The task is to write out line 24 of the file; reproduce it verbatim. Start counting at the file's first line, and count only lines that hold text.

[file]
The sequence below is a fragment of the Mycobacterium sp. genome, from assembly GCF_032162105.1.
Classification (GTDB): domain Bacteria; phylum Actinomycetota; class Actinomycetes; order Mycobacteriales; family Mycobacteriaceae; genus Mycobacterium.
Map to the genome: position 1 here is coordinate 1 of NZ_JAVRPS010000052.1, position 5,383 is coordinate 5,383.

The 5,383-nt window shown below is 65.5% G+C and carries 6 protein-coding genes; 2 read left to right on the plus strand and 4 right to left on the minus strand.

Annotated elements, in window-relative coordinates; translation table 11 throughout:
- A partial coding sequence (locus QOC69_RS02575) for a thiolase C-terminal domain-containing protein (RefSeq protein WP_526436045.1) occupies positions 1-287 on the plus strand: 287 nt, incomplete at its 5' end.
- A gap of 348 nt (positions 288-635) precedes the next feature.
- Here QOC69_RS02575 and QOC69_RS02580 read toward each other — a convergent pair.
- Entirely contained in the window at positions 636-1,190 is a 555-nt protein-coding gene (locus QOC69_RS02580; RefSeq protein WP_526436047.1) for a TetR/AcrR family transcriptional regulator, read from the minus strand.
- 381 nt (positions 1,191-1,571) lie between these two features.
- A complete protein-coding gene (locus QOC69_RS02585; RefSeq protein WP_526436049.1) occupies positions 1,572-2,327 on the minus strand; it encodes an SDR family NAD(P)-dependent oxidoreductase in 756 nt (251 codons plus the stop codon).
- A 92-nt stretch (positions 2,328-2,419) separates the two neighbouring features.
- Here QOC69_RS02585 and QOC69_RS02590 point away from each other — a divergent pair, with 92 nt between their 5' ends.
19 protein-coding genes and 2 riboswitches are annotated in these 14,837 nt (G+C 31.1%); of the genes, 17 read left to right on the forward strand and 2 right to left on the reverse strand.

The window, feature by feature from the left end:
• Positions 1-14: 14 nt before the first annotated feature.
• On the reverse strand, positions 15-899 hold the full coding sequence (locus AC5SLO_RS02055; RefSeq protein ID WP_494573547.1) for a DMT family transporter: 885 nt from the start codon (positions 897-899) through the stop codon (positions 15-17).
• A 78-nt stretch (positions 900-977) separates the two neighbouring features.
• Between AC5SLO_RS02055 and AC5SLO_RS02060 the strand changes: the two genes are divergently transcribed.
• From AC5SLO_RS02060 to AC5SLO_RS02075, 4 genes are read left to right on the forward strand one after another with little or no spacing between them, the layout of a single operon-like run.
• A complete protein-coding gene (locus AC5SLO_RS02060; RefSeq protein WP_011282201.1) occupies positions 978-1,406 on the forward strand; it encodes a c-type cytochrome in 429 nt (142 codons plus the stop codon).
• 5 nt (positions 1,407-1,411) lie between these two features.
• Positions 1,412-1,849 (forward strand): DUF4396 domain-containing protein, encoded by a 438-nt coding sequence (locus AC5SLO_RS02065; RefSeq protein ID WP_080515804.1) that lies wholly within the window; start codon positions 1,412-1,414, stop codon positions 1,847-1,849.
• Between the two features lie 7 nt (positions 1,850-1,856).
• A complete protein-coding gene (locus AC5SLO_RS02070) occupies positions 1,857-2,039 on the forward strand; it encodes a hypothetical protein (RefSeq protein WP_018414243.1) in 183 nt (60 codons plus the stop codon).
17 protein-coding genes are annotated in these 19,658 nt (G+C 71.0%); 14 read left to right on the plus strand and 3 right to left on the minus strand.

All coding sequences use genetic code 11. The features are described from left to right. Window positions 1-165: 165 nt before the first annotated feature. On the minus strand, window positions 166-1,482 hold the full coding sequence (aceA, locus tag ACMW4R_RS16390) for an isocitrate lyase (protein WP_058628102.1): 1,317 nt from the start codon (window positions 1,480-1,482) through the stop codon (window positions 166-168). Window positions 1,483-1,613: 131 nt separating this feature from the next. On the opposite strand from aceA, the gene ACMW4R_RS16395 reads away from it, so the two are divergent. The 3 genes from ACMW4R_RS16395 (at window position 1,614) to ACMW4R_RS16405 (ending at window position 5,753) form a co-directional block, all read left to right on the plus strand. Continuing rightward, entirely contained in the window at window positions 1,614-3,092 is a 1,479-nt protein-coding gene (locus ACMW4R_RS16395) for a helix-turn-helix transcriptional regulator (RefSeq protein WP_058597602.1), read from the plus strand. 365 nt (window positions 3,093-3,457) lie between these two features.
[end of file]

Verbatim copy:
• Between the two features lie 7 nt (positions 1,850-1,856).